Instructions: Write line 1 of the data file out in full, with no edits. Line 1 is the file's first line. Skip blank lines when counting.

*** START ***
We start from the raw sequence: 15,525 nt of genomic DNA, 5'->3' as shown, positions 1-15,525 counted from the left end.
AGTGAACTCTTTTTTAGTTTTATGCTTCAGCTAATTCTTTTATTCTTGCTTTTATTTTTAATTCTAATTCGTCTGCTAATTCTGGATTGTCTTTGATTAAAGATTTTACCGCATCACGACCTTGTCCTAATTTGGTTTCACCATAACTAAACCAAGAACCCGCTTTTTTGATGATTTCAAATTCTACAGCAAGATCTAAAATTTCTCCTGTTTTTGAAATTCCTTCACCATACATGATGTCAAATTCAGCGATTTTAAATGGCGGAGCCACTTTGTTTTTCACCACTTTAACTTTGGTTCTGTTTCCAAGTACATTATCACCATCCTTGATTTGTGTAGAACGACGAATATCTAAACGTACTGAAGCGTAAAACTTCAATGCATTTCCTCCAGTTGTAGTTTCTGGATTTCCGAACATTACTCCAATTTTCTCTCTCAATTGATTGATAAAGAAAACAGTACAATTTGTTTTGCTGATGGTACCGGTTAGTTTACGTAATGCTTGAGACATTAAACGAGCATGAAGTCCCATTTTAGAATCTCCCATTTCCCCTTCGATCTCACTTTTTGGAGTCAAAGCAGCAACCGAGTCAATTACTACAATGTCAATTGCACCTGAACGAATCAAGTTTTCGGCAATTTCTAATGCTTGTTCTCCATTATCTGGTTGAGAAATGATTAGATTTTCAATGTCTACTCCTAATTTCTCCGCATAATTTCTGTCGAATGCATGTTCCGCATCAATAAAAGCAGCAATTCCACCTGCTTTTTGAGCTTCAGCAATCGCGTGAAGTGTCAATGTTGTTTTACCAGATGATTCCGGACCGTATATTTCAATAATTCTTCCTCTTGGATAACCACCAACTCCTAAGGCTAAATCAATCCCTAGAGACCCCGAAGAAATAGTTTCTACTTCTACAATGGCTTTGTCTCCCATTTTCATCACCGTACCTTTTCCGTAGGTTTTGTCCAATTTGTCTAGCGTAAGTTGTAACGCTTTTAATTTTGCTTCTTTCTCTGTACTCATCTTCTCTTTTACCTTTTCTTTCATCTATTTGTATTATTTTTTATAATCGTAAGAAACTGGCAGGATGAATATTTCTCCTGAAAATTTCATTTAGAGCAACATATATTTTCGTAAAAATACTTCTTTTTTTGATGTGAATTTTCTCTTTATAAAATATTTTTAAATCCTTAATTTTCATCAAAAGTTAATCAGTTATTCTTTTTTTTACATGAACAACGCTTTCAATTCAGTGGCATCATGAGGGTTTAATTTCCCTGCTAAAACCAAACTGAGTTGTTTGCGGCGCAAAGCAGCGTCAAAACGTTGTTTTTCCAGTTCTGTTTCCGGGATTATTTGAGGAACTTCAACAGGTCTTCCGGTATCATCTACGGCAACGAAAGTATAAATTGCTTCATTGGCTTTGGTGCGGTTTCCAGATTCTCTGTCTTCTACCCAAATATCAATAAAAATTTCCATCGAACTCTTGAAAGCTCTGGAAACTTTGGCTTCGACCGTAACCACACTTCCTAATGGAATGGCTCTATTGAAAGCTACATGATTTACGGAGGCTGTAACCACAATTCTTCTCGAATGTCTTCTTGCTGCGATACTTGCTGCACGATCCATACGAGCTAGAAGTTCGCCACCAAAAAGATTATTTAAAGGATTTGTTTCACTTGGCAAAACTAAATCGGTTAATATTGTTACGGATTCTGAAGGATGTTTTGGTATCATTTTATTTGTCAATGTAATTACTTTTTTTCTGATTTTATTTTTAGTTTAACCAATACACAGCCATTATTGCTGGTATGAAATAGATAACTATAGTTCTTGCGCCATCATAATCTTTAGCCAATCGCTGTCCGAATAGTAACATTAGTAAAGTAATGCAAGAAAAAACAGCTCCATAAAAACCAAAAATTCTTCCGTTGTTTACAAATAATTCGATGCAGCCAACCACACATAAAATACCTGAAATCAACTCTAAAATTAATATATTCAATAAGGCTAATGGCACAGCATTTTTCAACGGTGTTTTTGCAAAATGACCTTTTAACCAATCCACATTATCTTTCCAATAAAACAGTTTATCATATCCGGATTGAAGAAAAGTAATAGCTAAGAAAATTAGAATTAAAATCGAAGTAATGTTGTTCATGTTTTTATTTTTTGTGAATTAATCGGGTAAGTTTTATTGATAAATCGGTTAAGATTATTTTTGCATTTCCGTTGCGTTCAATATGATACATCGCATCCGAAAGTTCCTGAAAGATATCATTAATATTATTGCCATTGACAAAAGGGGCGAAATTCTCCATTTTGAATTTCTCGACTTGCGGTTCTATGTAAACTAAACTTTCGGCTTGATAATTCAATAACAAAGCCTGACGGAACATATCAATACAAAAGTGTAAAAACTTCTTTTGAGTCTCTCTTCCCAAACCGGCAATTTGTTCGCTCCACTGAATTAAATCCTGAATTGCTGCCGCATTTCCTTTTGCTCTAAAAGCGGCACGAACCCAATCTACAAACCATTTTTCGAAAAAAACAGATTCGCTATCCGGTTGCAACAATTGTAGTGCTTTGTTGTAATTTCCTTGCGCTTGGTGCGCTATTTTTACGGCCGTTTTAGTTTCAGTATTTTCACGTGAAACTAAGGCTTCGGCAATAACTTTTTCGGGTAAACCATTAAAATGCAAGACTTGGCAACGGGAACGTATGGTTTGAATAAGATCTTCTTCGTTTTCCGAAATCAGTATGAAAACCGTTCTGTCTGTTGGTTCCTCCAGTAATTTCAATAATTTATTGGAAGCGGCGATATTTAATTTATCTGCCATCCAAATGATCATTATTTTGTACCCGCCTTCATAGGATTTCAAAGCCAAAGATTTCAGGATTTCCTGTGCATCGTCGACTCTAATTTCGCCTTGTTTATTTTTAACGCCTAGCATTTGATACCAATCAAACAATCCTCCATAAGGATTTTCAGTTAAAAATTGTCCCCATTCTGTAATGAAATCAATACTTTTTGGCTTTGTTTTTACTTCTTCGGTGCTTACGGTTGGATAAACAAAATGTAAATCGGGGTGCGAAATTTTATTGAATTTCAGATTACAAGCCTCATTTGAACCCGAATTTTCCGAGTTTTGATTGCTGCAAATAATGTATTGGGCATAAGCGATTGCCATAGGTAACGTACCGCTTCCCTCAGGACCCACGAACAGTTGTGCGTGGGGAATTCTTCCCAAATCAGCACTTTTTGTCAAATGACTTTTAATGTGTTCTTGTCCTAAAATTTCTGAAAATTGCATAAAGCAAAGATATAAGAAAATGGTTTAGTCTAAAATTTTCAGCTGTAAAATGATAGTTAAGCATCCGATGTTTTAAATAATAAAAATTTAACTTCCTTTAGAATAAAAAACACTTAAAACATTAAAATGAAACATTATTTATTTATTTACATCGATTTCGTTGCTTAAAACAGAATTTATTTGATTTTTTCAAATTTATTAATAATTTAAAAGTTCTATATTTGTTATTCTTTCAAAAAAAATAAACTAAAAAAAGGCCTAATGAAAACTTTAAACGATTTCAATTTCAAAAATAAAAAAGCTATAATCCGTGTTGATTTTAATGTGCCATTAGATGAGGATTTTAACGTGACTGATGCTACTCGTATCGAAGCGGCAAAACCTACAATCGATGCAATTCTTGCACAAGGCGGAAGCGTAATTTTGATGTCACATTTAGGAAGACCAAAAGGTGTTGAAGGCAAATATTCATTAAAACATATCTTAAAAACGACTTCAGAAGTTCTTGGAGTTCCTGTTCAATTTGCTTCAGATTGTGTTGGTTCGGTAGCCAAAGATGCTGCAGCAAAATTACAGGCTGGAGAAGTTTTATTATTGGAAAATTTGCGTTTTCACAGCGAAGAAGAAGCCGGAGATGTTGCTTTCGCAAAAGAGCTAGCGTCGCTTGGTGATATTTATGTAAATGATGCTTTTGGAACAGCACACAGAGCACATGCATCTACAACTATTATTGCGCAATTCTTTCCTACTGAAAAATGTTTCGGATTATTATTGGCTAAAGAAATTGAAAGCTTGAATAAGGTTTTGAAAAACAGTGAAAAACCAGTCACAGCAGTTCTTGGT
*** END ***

We start from the raw sequence: 15,525 nt of genomic DNA, 5'->3' as shown, positions 1-15,525 counted from the left end.